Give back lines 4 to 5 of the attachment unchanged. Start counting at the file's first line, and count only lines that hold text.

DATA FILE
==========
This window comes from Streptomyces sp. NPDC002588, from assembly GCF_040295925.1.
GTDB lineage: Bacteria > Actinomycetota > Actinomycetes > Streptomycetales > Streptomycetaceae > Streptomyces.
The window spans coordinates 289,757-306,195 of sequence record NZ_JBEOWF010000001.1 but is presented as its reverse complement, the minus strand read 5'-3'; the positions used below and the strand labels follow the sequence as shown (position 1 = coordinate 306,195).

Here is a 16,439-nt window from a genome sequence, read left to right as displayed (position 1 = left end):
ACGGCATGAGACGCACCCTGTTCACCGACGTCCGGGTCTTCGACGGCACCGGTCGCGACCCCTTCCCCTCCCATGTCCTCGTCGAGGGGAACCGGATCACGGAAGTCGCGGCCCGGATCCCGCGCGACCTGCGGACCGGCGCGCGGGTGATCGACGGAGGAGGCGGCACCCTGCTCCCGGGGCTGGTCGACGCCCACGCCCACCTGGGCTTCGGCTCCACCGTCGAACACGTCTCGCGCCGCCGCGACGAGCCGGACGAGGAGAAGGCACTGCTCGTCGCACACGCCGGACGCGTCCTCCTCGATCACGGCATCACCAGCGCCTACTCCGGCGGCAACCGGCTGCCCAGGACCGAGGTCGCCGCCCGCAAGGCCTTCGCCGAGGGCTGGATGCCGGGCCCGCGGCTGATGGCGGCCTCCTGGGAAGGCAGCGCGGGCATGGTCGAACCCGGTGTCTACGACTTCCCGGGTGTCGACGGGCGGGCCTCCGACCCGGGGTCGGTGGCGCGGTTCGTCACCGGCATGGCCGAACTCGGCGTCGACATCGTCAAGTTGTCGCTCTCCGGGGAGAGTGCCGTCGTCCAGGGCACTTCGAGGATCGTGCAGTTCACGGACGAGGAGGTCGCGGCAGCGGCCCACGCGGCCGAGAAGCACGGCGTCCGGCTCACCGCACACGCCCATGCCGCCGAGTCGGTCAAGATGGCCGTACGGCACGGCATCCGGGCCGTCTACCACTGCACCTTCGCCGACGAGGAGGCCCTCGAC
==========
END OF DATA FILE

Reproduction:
Here is a 16,439-nt window from a genome sequence, read left to right as displayed (position 1 = left end):
ACGGCATGAGACGCACCCTGTTCACCGACGTCCGGGTCTTCGACGGCACCGGTCGCGACCCCTTCCCCTCCCATGTCCTCGTCGAGGGGAACCGGATCACGGAAGTCGCGGCCCGGATCCCGCGCGACCTGCGGACCGGCGCGCGGGTGATCGACGGAGGAGGCGGCACCCTGCTCCCGGGGCTGGTCGACGCCCACGCCCACCTGGGCTTCGGCTCCACCGTCGAACACGTCTCGCGCCGCCGCGACGAGCCGGACGAGGAGAAGGCACTGCTCGTCGCACACGCCGGACGCGTCCTCCTCGATCACGGCATCACCAGCGCCTACTCCGGCGGCAACCGGCTGCCCAGGACCGAGGTCGCCGCCCGCAAGGCCTTCGCCGAGGGCTGGATGCCGGGCCCGCGGCTGATGGCGGCCTCCTGGGAAGGCAGCGCGGGCATGGTCGAACCCGGTGTCTACGACTTCCCGGGTGTCGACGGGCGGGCCTCCGACCCGGGGTCGGTGGCGCGGTTCGTCACCGGCATGGCCGAACTCGGCGTCGACATCGTCAAGTTGTCGCTCTCCGGGGAGAGTGCCGTCGTCCAGGGCACTTCGAGGATCGTGCAGTTCACGGACGAGGAGGTCGCGGCAGCGGCCCACGCGGCCGAGAAGCACGGCGTCCGGCTCACCGCACACGCCCATGCCGCCGAGTCGGTCAAGATGGCCGTACGGCACGGCATCCGGGCCGTCTACCACTGCACCTTCGCCGACGAGGAGGCCCTCGAC